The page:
Most people think all divorces end up in court. In fact, there are alternative ways to resolve divorce cases. One method is “mediation” in which a mediator (neutral third party specially trained to work in divorce cases) facilitates face-to-face negotiations between divorcing spouses and helps them work out mutual agreements. The mediator will often recommend that each spouse consult with an attorney while the mediation process is proceeding. However, these consulting attorneys don’t attend mediation sessions.

In a “collaborative divorce” each spouse hires a collaborative attorney, and all parties agree to resolve the case without going to court. A team of professionals is assembled to assist in the decision-making process. Besides the attorneys, the usual team includes mental health professionals (who function as “divorce coaches” and child specialists) and a neutral financial specialist, such as an accountant or a financial consultant. Using face-to-face negotiations, e-mails, and telephone calls, the spouses and their collaborative team address each issue in the case.

The greatest benefit to choosing mediation or collaborative divorce is that they enable divorcing spouses to make their own decisions. In dividing parenting time, for example, a judge might choose a standard schedule that’s used in many other cases. In mediation and collaboration, spouses can structure a parenting plan that best fits their children’s needs.

Sometimes, however, court is the only way to resolve an issue. For example, if your spouse subjects you or your child to domestic violence, you will have to file a request for a protective order. Or, if you need immediate financial assistance from your spouse, you might have to ask a judge to award you temporary child support and/or alimony. If so, it’s best to accept the fact that you need to go to court and consult with an attorney for help.

(Avoid the cost and stress of going to court: Divorce Without Court.)

8. Be Honest With Your Attorney and Your Spouse

You need to provide your attorney with all key facts so he or she can analyze your case properly and give you appropriate advice. Even if you hide something from your attorney, the facts may very well come out anyway (e.g., your spouse may discover hidden facts from a third party or by reviewing documents). By then, however, your failure to be upfront may have already harmed your case and your ability to obtain a good result.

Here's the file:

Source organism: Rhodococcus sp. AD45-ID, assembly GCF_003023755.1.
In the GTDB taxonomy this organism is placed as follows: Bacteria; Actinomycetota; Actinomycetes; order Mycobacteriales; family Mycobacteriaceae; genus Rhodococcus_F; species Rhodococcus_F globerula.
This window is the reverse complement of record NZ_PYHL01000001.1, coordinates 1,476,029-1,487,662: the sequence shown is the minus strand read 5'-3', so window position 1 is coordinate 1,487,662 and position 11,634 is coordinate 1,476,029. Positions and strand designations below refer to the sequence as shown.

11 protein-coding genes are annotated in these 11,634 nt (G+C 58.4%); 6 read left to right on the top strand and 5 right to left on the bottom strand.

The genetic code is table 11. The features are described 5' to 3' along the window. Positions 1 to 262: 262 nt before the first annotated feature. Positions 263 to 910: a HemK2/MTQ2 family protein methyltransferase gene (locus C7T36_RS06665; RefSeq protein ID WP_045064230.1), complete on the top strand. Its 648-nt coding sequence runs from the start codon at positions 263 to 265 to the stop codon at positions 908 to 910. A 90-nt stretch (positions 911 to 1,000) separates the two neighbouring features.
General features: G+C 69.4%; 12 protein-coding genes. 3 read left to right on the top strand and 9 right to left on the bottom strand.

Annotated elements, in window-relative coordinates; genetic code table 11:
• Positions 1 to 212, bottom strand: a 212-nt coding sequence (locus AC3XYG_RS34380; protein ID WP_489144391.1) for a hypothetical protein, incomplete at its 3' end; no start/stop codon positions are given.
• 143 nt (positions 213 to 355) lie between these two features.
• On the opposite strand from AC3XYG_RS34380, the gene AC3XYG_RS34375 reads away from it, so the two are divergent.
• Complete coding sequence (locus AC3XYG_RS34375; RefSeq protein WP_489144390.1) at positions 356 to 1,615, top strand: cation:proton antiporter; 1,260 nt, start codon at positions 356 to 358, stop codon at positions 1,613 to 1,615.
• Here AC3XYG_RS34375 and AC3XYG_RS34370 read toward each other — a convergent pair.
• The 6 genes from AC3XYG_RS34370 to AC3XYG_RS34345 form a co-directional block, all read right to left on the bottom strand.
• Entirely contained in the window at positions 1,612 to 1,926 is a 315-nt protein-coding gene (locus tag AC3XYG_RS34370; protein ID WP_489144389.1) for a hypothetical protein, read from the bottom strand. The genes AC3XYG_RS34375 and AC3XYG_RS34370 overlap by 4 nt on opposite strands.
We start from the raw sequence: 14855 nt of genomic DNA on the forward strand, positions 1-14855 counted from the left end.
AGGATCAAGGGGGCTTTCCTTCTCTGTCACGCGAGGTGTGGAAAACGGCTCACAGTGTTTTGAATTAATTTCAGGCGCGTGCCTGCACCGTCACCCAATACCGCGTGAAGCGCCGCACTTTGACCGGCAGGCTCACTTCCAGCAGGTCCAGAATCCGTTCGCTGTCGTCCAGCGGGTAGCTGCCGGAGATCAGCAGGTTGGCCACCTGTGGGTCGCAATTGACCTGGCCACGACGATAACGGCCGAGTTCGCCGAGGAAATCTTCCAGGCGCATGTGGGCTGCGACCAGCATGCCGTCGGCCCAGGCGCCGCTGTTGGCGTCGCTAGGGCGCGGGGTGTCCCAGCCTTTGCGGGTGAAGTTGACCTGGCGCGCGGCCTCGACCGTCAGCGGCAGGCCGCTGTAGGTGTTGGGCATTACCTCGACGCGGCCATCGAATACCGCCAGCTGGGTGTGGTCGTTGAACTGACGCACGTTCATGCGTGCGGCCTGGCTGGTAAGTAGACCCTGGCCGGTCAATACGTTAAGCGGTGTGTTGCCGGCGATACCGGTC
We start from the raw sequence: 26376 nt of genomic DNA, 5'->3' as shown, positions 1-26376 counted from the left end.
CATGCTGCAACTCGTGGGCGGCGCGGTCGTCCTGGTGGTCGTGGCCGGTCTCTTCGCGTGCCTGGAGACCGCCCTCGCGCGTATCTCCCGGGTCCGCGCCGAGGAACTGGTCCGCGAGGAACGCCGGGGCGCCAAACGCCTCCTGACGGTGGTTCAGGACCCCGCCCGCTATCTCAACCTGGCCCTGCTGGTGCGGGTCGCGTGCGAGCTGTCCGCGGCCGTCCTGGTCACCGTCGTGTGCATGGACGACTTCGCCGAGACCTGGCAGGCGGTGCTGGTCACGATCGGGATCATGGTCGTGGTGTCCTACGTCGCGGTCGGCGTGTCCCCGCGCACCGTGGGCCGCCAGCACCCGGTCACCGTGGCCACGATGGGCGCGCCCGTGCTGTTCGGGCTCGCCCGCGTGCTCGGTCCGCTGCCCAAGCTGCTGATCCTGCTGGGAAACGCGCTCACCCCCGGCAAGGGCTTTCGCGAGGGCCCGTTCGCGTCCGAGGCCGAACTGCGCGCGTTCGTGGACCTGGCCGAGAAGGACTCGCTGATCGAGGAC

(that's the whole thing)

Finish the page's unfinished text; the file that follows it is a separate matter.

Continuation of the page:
Similarly, you should be honest with your spouse. In California, divorcing spouses must voluntarily disclose complete information and documents regarding their income, expenses, assets, and debts. In addition, the law requires spouses to update that information as new facts come to light.

The law is serious about these duties. Judges may impose severe penalties on spouses who fail to comply. In one case, the wife filed for divorce and hid the fact that she won $1.5 million in the California Lottery. The husband found out and informed the judge about the concealment. The court awarded all – not just half – of the lottery winnings to the husband.

(Thinking about talking to a divorce lawyer? Get ready for Your First Meeting With A Divorce Attorney.)

9. Create an Inventory of Household Furniture and Furnishings and Make Copies of Important Documents

Disputes over furniture, furnishings and other valuable items, such as a great wine collection or an expensive piece of art, can be avoided by taking a complete inventory of your home as follows:

  • take photographs of every item and photograph sets of small items, such as dinner ware, together
  • use the front page of that day’s newspaper in every photograph in order to create a “time stamp,” which avoids any claims that the photo was taken at an earlier date
  • keep your photos in a safe, protected place
  • create a list of all items, including where they’re located and your estimated value of each, and
  • get appraisals or ask for insurance inventories of the items in your inventory.

Despite the strict rules for disclosure, some divorcing spouses will hide or destroy key documents such as pre-nuptial agreements. This problem can be avoided by making copies of important documents as soon as you decide to file for divorce, or learn that your spouse is doing so.

10. Have Reasonable Expectations

Sometimes, divorcing spouses have goals that are completely unreasonable or inconsistent with the law. If you want your divorce case resolved quickly, you need to understand how the law applies to your case and have a reasonable expectation about the outcome. You may want to consult with an attorney to get a better understanding of the potential outcome(s) in your case.

The information you obtain on this website is general information and should not be considered legal advice. You should consult an attorney of your choosing for specific advice regarding your individual legal situation – we hope you choose W&B. Contacting W&B, via email or phone, does not create an attorney-client relationship. Any confidential information relayed to us until such time as an attorney-client relationship has been established will not be legally protected by attorney-client confidentiality statutes.